Optical detection of hydrogen diffusion through thin film barrier materials

Olena Soroka

Research output: ThesisPhD Thesis - Research UT, graduation UT

18 Downloads (Pure)

Abstract

The ability of hydrogen to dissolve and diffuse in solid materials causes accelerated material wear and decreased robustness. In many applications hydrogen induced embrittlement determines the lifetime of hardware components that operate in direct contact with hydrogen gas. In addition, hydrogen induced embrittlement can also play a role in components exposed to hydrogen species generated by corrosion processes. Hydrogen permeation into such components can be mitigated in several ways. For instance, metal alloying can be applied in order to reduce the hydrogen solubility. Alternatively, a protective film can be added that acts as a diffusion barrier between the component and the hydrogen environment. Such a barrier is beneficial when a component has a complex structure that is crucial for its functionality and, therefore, cannot be altered.

The choice of material for an optimal protective film will depend on the particular application. An easily accessible and preferably low cost technique for comparison of the hydrogen permeation in candidate barrier layers is needed to efficiently search for an effective material.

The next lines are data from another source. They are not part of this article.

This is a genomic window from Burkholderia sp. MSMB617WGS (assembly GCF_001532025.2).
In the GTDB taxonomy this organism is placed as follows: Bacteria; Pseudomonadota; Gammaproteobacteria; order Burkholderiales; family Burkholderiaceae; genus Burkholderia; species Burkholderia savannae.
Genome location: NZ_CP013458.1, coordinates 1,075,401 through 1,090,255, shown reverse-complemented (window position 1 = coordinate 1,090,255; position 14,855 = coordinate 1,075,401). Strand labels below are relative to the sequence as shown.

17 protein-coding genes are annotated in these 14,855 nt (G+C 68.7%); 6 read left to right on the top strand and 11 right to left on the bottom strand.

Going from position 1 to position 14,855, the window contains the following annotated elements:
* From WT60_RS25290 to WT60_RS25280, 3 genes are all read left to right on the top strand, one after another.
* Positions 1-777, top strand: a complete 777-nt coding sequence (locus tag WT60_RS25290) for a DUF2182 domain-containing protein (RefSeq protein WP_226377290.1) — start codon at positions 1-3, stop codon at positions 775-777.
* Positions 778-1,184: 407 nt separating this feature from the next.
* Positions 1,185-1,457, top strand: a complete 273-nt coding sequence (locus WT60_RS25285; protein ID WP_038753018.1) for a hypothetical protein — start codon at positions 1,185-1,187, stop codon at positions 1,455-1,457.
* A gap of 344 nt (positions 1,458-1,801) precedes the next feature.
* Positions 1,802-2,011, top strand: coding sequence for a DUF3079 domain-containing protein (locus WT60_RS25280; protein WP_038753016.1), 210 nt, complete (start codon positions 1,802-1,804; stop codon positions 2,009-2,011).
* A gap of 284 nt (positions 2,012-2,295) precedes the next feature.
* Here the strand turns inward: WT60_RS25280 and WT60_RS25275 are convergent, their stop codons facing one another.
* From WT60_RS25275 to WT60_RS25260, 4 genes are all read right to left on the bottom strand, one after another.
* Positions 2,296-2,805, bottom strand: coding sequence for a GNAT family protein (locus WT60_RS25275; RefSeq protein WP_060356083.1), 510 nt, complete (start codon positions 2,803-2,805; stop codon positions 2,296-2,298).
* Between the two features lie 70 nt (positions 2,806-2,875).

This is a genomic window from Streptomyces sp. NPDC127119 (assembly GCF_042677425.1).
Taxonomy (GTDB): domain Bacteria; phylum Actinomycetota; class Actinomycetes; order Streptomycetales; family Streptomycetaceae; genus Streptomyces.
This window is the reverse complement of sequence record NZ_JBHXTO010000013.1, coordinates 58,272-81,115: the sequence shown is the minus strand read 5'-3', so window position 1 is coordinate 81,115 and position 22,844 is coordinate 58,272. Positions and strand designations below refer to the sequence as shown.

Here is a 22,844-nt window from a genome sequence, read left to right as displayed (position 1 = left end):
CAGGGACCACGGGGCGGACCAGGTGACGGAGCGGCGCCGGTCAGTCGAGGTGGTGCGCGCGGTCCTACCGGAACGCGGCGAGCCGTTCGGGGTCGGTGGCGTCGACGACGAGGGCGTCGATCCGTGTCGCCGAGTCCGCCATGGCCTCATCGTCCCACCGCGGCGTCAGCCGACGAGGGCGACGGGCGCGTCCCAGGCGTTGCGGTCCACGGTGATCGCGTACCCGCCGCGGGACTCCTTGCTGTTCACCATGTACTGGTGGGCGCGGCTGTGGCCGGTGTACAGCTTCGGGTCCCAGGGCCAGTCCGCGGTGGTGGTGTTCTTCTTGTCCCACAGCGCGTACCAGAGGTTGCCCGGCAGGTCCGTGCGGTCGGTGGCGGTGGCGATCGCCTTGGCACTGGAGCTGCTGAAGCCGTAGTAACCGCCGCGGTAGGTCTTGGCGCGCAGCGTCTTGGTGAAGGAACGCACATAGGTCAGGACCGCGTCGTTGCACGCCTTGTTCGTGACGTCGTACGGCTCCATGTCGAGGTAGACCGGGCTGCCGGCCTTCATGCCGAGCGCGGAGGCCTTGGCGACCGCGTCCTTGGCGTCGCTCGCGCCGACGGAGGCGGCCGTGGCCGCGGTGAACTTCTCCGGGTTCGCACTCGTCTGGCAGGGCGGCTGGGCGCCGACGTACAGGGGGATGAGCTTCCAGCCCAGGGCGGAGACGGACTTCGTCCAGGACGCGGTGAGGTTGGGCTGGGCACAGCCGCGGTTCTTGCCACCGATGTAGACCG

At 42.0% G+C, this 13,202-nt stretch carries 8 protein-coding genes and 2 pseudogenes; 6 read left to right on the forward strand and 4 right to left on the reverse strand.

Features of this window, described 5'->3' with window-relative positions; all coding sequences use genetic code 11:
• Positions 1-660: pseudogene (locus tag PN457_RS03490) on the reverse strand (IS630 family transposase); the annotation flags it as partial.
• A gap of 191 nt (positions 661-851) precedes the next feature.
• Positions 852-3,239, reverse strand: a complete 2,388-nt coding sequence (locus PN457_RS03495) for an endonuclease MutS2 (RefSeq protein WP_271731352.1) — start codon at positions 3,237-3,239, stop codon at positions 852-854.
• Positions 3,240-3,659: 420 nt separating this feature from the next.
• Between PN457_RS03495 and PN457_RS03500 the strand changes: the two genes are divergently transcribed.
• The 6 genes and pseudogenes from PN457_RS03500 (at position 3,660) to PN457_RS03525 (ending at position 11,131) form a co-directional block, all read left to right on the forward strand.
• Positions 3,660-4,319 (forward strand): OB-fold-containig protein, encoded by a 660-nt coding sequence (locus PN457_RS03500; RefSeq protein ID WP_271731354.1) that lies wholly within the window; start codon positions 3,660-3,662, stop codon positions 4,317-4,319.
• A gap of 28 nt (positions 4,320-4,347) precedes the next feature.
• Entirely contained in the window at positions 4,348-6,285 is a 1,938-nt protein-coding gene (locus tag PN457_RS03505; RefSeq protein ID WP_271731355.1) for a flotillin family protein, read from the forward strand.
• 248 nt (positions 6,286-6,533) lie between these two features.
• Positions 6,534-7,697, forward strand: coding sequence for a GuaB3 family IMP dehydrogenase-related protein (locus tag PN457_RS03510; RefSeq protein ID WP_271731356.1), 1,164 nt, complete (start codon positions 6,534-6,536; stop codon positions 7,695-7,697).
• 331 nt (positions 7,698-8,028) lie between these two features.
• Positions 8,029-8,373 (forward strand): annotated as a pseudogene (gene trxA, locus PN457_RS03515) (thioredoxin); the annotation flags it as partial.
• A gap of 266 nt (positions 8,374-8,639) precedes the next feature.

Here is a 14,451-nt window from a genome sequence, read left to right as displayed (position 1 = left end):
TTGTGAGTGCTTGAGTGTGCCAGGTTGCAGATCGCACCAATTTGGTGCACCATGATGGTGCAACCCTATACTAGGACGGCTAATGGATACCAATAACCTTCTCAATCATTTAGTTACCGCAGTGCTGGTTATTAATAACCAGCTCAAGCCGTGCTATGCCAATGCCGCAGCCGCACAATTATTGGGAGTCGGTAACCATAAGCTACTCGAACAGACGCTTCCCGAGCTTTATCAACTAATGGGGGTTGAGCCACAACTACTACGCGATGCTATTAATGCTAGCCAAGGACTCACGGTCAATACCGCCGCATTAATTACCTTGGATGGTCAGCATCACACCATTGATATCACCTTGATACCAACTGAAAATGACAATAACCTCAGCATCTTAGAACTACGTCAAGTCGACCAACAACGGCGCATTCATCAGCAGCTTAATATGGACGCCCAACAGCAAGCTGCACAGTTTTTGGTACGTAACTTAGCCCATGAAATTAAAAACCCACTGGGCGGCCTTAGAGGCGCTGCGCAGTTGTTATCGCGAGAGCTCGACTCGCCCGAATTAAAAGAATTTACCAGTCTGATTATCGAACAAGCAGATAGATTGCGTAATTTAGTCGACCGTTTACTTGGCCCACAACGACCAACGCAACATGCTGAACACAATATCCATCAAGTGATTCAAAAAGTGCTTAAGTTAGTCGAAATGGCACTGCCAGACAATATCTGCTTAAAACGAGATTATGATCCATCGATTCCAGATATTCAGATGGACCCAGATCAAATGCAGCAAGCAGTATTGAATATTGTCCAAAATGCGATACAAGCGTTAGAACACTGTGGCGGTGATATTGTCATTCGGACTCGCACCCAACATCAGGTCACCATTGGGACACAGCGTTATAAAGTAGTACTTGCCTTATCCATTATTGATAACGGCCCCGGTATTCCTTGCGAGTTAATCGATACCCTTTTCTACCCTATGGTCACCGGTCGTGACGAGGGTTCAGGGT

In this work, an optical sensor for hydrogen diffusion in thin metal and non-metal films was proposed and the relevant physical processes regarding the fabrication and use of such a sensor were investigated. This knowledge was applied for measuring and comparing hydrogen diffusion through a range of potential barrier materials and reference materials. A Y thin film was used as the sensor layer, onto which a test layer, of which the diffusion properties are to be measured, was deposited. The dielectric function of the sensor film changes upon hydrogen absorption, which was monitored with spectroscopic ellipsometry or optical transmission. The design was optimized to enable comparison of hydrogen permeability in different materials. The work in this thesis resulted in, to our knowledge, the first quantitative measurements of the hydrogen diffusion constant in Ru. Furthermore, the knowledge was applied to design a layer stack that allows a reliable comparison of hydrogen diffusion kinetics in various barrier layers with low hydrogen diffusion constants.
Original languageEnglish
QualificationDoctor of Philosophy
Awarding Institution
  • University of Twente
Supervisors/Advisors
  • Bijkerk, Fred, Supervisor
  • Sturm, Marko, Supervisor
Award date26 Nov 2020
Place of PublicationEnschede
Publisher
Print ISBNs978-90-365-5078-9
DOIs
Publication statusPublished - 26 Nov 2020

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